Meningitis in your words

Simon Holohan's story

  • Location: Ireland
  • Categories: Meningococcal
  • Age: Young Adult 20-25
  • Relationship: Parent
  • Outcome: Bereavement
Simon Holohan

Hello, my name is Caroline and I am a mother of three children. In 1999 our whole family life changed with our oldest son Simon contracting meningitis.

He was in the army training to go to Ireland when we had a phone call to say he was in intensive care and that we should get down there ASAP. It was only when we arrived in the early hours of the morning that we found it to be meningitis, and that it had caused complete brain damage.

"After three days we had to take the horrendous decision to turn the machines off."

I had only ever heard of this terrible disease through the media (they say ignorance is bliss) and it affected mainly children. Simon was 20 years old, so you can imagine the shock and trauma it brought to our family. I thought he could be made to get better but after three days on life support we had to take the horrendous decision to turn the machines off.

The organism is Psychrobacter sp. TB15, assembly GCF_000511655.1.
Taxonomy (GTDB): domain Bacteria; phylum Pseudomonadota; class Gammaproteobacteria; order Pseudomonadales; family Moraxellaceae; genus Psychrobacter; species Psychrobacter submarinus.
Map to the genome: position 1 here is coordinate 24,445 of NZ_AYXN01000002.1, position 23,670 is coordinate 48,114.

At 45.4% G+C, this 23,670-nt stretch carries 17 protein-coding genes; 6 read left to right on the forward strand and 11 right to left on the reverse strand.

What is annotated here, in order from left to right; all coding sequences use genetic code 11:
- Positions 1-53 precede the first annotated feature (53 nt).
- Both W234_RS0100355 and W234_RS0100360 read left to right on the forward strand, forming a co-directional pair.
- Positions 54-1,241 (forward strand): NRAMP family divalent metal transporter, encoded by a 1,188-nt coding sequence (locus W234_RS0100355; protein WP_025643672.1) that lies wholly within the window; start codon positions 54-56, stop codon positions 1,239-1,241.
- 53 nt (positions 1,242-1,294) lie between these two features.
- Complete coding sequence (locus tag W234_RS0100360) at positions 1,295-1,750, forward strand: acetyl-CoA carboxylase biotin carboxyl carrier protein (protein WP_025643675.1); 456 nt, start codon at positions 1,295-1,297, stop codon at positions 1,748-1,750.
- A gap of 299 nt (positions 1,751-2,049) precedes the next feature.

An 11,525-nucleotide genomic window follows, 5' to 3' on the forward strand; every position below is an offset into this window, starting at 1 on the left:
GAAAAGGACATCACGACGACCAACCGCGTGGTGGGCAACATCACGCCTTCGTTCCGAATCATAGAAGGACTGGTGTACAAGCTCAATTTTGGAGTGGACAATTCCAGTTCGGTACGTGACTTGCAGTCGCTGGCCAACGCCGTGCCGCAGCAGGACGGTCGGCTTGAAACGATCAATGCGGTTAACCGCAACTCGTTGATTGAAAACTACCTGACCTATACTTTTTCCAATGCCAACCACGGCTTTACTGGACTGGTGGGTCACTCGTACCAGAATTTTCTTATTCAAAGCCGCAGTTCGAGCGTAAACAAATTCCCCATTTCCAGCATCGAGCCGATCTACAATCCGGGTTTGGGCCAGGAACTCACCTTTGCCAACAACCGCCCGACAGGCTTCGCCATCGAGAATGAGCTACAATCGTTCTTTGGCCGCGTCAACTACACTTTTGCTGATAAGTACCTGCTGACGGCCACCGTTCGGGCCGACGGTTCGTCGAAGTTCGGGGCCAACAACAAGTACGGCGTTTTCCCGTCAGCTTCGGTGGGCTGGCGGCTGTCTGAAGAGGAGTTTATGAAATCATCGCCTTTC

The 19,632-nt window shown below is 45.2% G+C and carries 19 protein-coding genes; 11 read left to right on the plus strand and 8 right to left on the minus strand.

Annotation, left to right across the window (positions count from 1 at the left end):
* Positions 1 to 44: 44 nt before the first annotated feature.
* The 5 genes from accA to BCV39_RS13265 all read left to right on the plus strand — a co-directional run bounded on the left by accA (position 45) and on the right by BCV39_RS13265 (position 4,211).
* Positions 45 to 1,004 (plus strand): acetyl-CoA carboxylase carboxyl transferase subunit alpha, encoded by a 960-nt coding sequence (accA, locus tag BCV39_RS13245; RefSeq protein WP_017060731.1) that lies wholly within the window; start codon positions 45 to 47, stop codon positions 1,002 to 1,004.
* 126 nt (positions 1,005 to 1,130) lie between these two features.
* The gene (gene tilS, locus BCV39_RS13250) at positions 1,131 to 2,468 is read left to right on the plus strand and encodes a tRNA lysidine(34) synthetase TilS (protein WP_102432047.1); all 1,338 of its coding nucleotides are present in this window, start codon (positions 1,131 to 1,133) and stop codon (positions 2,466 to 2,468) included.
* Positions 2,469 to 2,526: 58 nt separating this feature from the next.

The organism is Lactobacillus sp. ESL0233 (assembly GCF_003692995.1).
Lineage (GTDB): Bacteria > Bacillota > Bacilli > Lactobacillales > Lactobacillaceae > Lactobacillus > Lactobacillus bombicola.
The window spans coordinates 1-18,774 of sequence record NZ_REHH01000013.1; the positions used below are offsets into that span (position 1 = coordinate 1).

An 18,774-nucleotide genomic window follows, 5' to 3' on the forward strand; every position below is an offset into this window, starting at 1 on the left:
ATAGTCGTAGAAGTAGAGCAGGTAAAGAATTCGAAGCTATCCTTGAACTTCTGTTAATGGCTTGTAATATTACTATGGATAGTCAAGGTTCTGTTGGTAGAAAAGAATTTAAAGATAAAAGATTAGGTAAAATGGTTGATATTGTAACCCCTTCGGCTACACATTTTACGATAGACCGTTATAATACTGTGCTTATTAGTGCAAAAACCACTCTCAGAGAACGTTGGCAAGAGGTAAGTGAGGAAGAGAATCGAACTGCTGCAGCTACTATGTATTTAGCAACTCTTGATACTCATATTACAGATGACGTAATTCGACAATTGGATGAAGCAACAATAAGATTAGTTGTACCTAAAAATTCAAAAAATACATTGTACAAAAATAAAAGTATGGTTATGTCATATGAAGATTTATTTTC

Simon had had flu symptoms a week before, then seemed to get better and went back to his training. Whilst out field training he became unwell and had a massive headache, only later did he have a slight 'prickly heat' rash. No other symptoms. The army got him to William Harvey Hospital, where he walked in before collapsing into a coma. He was a healthy active young soldier enjoying life, and now we knew what this disease was first hand and how it can kill.

Meningitis Research Foundation has been a lifeline for me, they got in contact via a letter and we have been in contact ever since. Just knowing that there was someone who knew what we were going through, and it wasn't just 'lip service', was a life saver.

We have been involved in various fund raising projects and have raised thousands in Simon's memory.

I started running and call it my medicine, and I have taken part in four London Marathons since Simon's death. I have also participated in radio and television interviews and presentations to make people aware of this terrible disease that can affect anyone, regardless of age.

This also helps me as it keeps his memory alive, and we're also doing something useful.

Caroline Holohan
April 2009